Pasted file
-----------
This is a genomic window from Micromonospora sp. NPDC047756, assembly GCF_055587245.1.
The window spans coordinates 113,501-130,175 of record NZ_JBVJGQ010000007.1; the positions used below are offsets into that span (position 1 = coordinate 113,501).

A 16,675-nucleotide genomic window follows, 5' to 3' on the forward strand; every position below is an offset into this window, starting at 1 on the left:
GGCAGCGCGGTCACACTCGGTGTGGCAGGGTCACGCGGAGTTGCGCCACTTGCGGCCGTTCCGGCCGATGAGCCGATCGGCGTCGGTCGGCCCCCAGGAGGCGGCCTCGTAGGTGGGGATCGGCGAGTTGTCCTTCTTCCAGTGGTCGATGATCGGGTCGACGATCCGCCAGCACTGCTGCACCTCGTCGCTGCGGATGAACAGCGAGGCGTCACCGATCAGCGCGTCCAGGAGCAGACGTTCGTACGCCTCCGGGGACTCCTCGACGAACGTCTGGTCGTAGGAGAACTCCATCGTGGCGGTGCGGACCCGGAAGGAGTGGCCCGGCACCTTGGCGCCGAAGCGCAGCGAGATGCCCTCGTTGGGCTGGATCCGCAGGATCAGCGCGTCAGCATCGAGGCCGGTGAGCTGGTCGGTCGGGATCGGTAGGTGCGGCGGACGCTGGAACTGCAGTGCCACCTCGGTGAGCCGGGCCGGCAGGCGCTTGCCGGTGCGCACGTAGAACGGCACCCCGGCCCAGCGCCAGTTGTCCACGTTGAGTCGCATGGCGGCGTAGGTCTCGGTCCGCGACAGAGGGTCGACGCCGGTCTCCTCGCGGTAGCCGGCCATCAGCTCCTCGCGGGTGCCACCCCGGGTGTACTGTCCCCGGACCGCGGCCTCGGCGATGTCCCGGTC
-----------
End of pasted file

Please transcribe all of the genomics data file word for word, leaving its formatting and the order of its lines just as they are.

This is a genomic window from Micromonospora sp. NPDC047756, assembly GCF_055587245.1.
The window spans coordinates 113,501-130,175 of record NZ_JBVJGQ010000007.1; the positions used below are offsets into that span (position 1 = coordinate 113,501).

A 16,675-nucleotide genomic window follows, 5' to 3' on the forward strand; every position below is an offset into this window, starting at 1 on the left:
GGCAGCGCGGTCACACTCGGTGTGGCAGGGTCACGCGGAGTTGCGCCACTTGCGGCCGTTCCGGCCGATGAGCCGATCGGCGTCGGTCGGCCCCCAGGAGGCGGCCTCGTAGGTGGGGATCGGCGAGTTGTCCTTCTTCCAGTGGTCGATGATCGGGTCGACGATCCGCCAGCACTGCTGCACCTCGTCGCTGCGGATGAACAGCGAGGCGTCACCGATCAGCGCGTCCAGGAGCAGACGTTCGTACGCCTCCGGGGACTCCTCGACGAACGTCTGGTCGTAGGAGAACTCCATCGTGGCGGTGCGGACCCGGAAGGAGTGGCCCGGCACCTTGGCGCCGAAGCGCAGCGAGATGCCCTCGTTGGGCTGGATCCGCAGGATCAGCGCGTCAGCATCGAGGCCGGTGAGCTGGTCGGTCGGGATCGGTAGGTGCGGCGGACGCTGGAACTGCAGTGCCACCTCGGTGAGCCGGGCCGGCAGGCGCTTGCCGGTGCGCACGTAGAACGGCACCCCGGCCCAGCGCCAGTTGTCCACGTTGAGTCGCATGGCGGCGTAGGTCTCGGTCCGCGACAGAGGGTCGACGCCGGTCTCCTCGCGGTAGCCGGCCATCAGCTCCTCGCGGGTGCCACCCCGGGTGTACTGTCCCCGGACCGCGGCCTCGGCGATGTCCCGGTC